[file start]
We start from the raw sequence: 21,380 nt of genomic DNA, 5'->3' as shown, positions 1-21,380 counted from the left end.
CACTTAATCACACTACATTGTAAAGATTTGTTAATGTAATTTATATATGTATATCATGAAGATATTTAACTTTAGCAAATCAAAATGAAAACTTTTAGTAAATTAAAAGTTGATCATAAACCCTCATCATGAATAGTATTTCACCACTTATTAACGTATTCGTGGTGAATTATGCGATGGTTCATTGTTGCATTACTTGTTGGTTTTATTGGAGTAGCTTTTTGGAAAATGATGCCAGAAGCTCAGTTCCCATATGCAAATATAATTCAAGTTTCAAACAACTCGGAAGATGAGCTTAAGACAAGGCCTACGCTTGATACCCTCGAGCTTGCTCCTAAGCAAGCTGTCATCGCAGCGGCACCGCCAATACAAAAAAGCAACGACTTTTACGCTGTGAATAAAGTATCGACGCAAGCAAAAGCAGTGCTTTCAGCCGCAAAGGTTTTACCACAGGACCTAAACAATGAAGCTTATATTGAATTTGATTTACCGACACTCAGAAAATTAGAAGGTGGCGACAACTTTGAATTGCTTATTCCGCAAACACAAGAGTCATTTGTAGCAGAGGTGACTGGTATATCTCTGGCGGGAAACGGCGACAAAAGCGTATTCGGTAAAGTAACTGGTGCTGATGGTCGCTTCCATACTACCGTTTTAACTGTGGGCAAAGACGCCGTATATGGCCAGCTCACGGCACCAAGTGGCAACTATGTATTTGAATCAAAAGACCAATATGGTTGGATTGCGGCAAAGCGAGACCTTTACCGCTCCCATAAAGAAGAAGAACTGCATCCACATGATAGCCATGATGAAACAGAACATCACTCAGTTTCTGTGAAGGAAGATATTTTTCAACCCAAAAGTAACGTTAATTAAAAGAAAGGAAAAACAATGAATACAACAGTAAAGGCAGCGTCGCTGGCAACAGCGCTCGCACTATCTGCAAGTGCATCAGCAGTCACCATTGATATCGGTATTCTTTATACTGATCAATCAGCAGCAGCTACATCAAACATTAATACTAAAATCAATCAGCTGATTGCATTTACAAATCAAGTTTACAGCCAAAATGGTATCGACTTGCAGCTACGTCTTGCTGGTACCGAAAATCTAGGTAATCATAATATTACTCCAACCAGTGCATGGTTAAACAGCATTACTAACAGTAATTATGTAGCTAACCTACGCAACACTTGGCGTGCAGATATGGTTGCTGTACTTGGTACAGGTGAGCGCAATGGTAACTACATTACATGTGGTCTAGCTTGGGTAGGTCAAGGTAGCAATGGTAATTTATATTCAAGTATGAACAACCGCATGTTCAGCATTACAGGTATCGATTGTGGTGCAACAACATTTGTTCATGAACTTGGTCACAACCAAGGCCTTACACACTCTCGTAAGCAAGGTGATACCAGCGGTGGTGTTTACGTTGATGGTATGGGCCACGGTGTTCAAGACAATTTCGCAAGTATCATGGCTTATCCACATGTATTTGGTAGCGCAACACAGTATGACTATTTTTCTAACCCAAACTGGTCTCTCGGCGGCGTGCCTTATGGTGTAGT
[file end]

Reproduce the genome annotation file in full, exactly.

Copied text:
We start from the raw sequence: 21,380 nt of genomic DNA, 5'->3' as shown, positions 1-21,380 counted from the left end.
CACTTAATCACACTACATTGTAAAGATTTGTTAATGTAATTTATATATGTATATCATGAAGATATTTAACTTTAGCAAATCAAAATGAAAACTTTTAGTAAATTAAAAGTTGATCATAAACCCTCATCATGAATAGTATTTCACCACTTATTAACGTATTCGTGGTGAATTATGCGATGGTTCATTGTTGCATTACTTGTTGGTTTTATTGGAGTAGCTTTTTGGAAAATGATGCCAGAAGCTCAGTTCCCATATGCAAATATAATTCAAGTTTCAAACAACTCGGAAGATGAGCTTAAGACAAGGCCTACGCTTGATACCCTCGAGCTTGCTCCTAAGCAAGCTGTCATCGCAGCGGCACCGCCAATACAAAAAAGCAACGACTTTTACGCTGTGAATAAAGTATCGACGCAAGCAAAAGCAGTGCTTTCAGCCGCAAAGGTTTTACCACAGGACCTAAACAATGAAGCTTATATTGAATTTGATTTACCGACACTCAGAAAATTAGAAGGTGGCGACAACTTTGAATTGCTTATTCCGCAAACACAAGAGTCATTTGTAGCAGAGGTGACTGGTATATCTCTGGCGGGAAACGGCGACAAAAGCGTATTCGGTAAAGTAACTGGTGCTGATGGTCGCTTCCATACTACCGTTTTAACTGTGGGCAAAGACGCCGTATATGGCCAGCTCACGGCACCAAGTGGCAACTATGTATTTGAATCAAAAGACCAATATGGTTGGATTGCGGCAAAGCGAGACCTTTACCGCTCCCATAAAGAAGAAGAACTGCATCCACATGATAGCCATGATGAAACAGAACATCACTCAGTTTCTGTGAAGGAAGATATTTTTCAACCCAAAAGTAACGTTAATTAAAAGAAAGGAAAAACAATGAATACAACAGTAAAGGCAGCGTCGCTGGCAACAGCGCTCGCACTATCTGCAAGTGCATCAGCAGTCACCATTGATATCGGTATTCTTTATACTGATCAATCAGCAGCAGCTACATCAAACATTAATACTAAAATCAATCAGCTGATTGCATTTACAAATCAAGTTTACAGCCAAAATGGTATCGACTTGCAGCTACGTCTTGCTGGTACCGAAAATCTAGGTAATCATAATATTACTCCAACCAGTGCATGGTTAAACAGCATTACTAACAGTAATTATGTAGCTAACCTACGCAACACTTGGCGTGCAGATATGGTTGCTGTACTTGGTACAGGTGAGCGCAATGGTAACTACATTACATGTGGTCTAGCTTGGGTAGGTCAAGGTAGCAATGGTAATTTATATTCAAGTATGAACAACCGCATGTTCAGCATTACAGGTATCGATTGTGGTGCAACAACATTTGTTCATGAACTTGGTCACAACCAAGGCCTTACACACTCTCGTAAGCAAGGTGATACCAGCGGTGGTGTTTACGTTGATGGTATGGGCCACGGTGTTCAAGACAATTTCGCAAGTATCATGGCTTATCCACATGTATTTGGTAGCGCAACACAGTATGACTATTTTTCTAACCCAAACTGGTCTCTCGGCGGCGTGCCTTATGGTGTAGT